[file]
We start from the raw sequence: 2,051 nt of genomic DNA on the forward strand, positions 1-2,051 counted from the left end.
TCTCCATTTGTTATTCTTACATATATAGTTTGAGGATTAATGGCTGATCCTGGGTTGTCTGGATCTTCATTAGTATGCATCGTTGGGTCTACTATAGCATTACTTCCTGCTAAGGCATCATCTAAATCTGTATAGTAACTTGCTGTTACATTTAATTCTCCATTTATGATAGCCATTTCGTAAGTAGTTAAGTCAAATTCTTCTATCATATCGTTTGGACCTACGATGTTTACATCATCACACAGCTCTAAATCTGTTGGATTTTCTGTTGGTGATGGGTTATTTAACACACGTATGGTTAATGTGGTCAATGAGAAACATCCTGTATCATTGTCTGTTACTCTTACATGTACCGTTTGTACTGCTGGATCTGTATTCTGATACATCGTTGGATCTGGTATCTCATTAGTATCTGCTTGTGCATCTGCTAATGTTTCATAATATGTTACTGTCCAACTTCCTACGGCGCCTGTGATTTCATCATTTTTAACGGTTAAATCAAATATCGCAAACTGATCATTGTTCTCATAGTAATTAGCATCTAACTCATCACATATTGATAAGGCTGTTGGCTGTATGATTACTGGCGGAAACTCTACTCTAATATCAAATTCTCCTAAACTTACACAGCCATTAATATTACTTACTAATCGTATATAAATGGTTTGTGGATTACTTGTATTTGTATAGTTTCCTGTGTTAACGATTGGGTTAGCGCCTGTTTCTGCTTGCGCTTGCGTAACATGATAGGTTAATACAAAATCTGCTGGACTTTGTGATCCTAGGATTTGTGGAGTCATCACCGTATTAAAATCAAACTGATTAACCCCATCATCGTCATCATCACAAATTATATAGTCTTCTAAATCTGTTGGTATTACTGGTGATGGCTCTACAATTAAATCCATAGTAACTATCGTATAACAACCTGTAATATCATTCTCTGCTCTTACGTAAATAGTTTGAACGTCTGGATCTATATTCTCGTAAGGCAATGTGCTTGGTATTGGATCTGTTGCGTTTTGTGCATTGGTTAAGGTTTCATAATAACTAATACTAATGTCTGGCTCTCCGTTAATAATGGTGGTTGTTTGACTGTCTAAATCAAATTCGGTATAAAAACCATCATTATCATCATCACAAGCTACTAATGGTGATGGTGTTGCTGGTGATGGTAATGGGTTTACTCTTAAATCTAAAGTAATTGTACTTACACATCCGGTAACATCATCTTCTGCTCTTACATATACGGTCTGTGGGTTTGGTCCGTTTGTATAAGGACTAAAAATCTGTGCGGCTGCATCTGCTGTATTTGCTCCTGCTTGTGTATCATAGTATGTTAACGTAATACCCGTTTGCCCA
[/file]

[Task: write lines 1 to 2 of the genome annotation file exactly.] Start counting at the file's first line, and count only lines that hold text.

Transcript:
We start from the raw sequence: 2,051 nt of genomic DNA on the forward strand, positions 1-2,051 counted from the left end.
TCTCCATTTGTTATTCTTACATATATAGTTTGAGGATTAATGGCTGATCCTGGGTTGTCTGGATCTTCATTAGTATGCATCGTTGGGTCTACTATAGCATTACTTCCTGCTAAGGCATCATCTAAATCTGTATAGTAACTTGCTGTTACATTTAATTCTCCATTTATGATAGCCATTTCGTAAGTAGTTAAGTCAAATTCTTCTATCATATCGTTTGGACCTACGATGTTTACATCATCACACAGCTCTAAATCTGTTGGATTTTCTGTTGGTGATGGGTTATTTAACACACGTATGGTTAATGTGGTCAATGAGAAACATCCTGTATCATTGTCTGTTACTCTTACATGTACCGTTTGTACTGCTGGATCTGTATTCTGATACATCGTTGGATCTGGTATCTCATTAGTATCTGCTTGTGCATCTGCTAATGTTTCATAATATGTTACTGTCCAACTTCCTACGGCGCCTGTGATTTCATCATTTTTAACGGTTAAATCAAATATCGCAAACTGATCATTGTTCTCATAGTAATTAGCATCTAACTCATCACATATTGATAAGGCTGTTGGCTGTATGATTACTGGCGGAAACTCTACTCTAATATCAAATTCTCCTAAACTTACACAGCCATTAATATTACTTACTAATCGTATATAAATGGTTTGTGGATTACTTGTATTTGTATAGTTTCCTGTGTTAACGATTGGGTTAGCGCCTGTTTCTGCTTGCGCTTGCGTAACATGATAGGTTAATACAAAATCTGCTGGACTTTGTGATCCTAGGATTTGTGGAGTCATCACCGTATTAAAATCAAACTGATTAACCCCATCATCGTCATCATCACAAATTATATAGTCTTCTAAATCTGTTGGTATTACTGGTGATGGCTCTACAATTAAATCCATAGTAACTATCGTATAACAACCTGTAATATCATTCTCTGCTCTTACGTAAATAGTTTGAACGTCTGGATCTATATTCTCGTAAGGCAATGTGCTTGGTATTGGATCTGTTGCGTTTTGTGCATTGGTTAAGGTTTCATAATAACTAATACTAATGTCTGGCTCTCCGTTAATAATGGTGGTTGTTTGACTGTCTAAATCAAATTCGGTATAAAAACCATCATTATCATCATCACAAGCTACTAATGGTGATGGTGTTGCTGGTGATGGTAATGGGTTTACTCTTAAATCTAAAGTAATTGTACTTACACATCCGGTAACATCATCTTCTGCTCTTACATATACGGTCTGTGGGTTTGGTCCGTTTGTATAAGGACTAAAAATCTGTGCGGCTGCATCTGCTGTATTTGCTCCTGCTTGTGTATCATAGTATGTTAACGTAATACCCGTTTGCCCA